However, it's in combat that Bayonetta's splendour is fully revealed. The emphasis is on stringing together attacks, both ranged and melee, into giant, unbroken chains. Strip away the fury and spectacle and it works a little like Batman: Arkham Asylum's combo system, in that it's entirely possible for a skilled player to clear an area of opponents without taking damage or dropping the combo. Where the two games diverge is in Bayonetta's gigantic library of potential moves, the majority of which are unlocked to you right from the off. With four slots for weaponry (a piece in each hand and one tied to each foot), and separate move-lists for each type, the scope for unique play styles is dizzying.
To help you find your way through the labyrinthine move lists, Platinum delivers one of the smartest loading screens yet. While the next level's assets are loading in, you take control of the bespectacled witch in an abstract training space, free to pull off any move in her unlocked repertoire. On the right side of the screen a shopping list of Bayonetta's moves is displayed, each with a number next to it indicating how many times you have executed that move.
This plays on our natural inclination to catch 'em all, turning the very act of practicing into a mini-game. Moreover, as you string together different balletic moves, you absorb new techniques and approaches into your style. The next level automatically begins when loaded in, but by pressing the 'back' button you can choose to delay progression and simply play around in this space for a while. It's ingenious.
Bullets are the glue that links together your melee combos, every close encounter with an angel or seraphim strung together by a hail of pistol fire to keep the numbers rising. Dodge an enemy attack at the last moment and the game will temporarily slip into Witch Time, the screen doused in purple and all enemies reduced to extreme slow motion. Chain enough enemies together during the course of a battle and you earn magic points that can be used to summon forth torture equipment, such as giant chainsaws and opaque guillotines, devices that can be inserted into combos for additional points and exhibition. As fodder for YouTube showboating, few games rival Bayonetta.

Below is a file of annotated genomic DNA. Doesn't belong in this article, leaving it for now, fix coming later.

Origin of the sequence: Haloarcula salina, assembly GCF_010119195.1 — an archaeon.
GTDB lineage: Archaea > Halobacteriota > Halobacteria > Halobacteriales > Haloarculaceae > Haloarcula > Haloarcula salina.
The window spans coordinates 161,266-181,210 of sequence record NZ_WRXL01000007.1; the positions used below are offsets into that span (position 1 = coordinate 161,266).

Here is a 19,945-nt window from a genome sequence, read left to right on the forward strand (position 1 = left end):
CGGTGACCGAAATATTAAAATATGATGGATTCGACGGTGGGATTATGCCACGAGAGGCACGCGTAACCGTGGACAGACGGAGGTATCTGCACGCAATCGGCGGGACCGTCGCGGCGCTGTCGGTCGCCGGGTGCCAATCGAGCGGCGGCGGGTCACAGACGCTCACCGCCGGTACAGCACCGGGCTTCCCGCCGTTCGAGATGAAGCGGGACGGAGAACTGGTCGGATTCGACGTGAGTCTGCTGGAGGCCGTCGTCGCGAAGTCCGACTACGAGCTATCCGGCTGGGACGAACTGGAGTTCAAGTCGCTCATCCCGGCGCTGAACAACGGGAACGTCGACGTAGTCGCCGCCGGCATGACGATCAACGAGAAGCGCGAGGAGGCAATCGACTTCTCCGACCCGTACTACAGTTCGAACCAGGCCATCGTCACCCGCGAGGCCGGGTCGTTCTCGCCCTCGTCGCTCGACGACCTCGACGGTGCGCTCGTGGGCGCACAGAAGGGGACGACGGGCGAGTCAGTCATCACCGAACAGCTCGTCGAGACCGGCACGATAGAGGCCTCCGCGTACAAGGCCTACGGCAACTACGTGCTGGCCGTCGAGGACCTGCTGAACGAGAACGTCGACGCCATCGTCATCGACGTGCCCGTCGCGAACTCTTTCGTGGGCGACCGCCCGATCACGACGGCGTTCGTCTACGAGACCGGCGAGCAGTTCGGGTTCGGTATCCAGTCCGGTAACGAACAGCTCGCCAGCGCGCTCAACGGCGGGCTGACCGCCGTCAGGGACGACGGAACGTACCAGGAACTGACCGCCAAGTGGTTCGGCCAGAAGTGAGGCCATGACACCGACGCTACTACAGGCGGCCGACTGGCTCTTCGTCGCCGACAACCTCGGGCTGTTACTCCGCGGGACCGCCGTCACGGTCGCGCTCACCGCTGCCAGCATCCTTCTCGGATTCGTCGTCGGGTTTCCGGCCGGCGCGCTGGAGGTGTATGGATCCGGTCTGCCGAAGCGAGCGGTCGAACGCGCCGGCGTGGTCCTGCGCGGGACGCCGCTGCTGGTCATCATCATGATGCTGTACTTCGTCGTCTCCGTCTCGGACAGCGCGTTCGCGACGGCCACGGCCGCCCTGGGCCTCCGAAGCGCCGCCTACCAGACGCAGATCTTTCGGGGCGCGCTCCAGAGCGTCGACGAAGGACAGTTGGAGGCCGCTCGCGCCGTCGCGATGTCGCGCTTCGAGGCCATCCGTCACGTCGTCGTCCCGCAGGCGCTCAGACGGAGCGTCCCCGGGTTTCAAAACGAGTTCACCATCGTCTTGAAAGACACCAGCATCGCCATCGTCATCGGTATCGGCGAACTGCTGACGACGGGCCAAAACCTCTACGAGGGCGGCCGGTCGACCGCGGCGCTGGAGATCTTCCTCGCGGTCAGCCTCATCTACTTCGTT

For all this visual excitement, this is a game driven primarily by its narrative. Exploration has been reduced to a lean minimum, and puzzles are generally simple reaction-based challenges, requiring you to, for example, dodge a bolt of lightening to trigger Witch Time, in order to run through spurts of lava.
More often, each short cut-scene is followed by an encounter with multiple enemies in a locked-off area. These micro-fights are each scored and graded, the ultimate prize being a 'Pure Platinum' medal for those who manage an unbroken combo without taking a single hit. This rolling rhythm can be interrupted by trips to the Gates of Hell, Bayonetta's local bar, where she can upgrade weapons and purchase new moves, but generally every building block of the experience is sized and segued to prevent boredom and promote pace.
With two tiers of 'easy' level to play at, Bayonetta is welcoming to newcomers, who will be able to perform impressive strings of attacks simply by mixing up button inputs. Play the game at Normal difficulty or higher, however, and every move will need to be carefully timed, especially during the protracted boss fights, some of which make up entire chapters of the game. With scored leaderboards for almost every level, the firm emphasis is on competition, and at high-level play, Bayonetta demands mastery before victory.
The result is a game that exemplifies so much of what commentators claim has died in the Japanese game industry. A blast of creative brilliance, both technically accomplished, strategically deep and infused with rare imagination, Bayonetta represents the pinnacle of its chosen niche.
This is a review of the Japanese Xbox 360 version of Bayonetta, which is out now. The PS3 version is a port, and Digital Foundry will be looking at the differences soon. Bayonetta is due out in Europe on 8th January for both formats.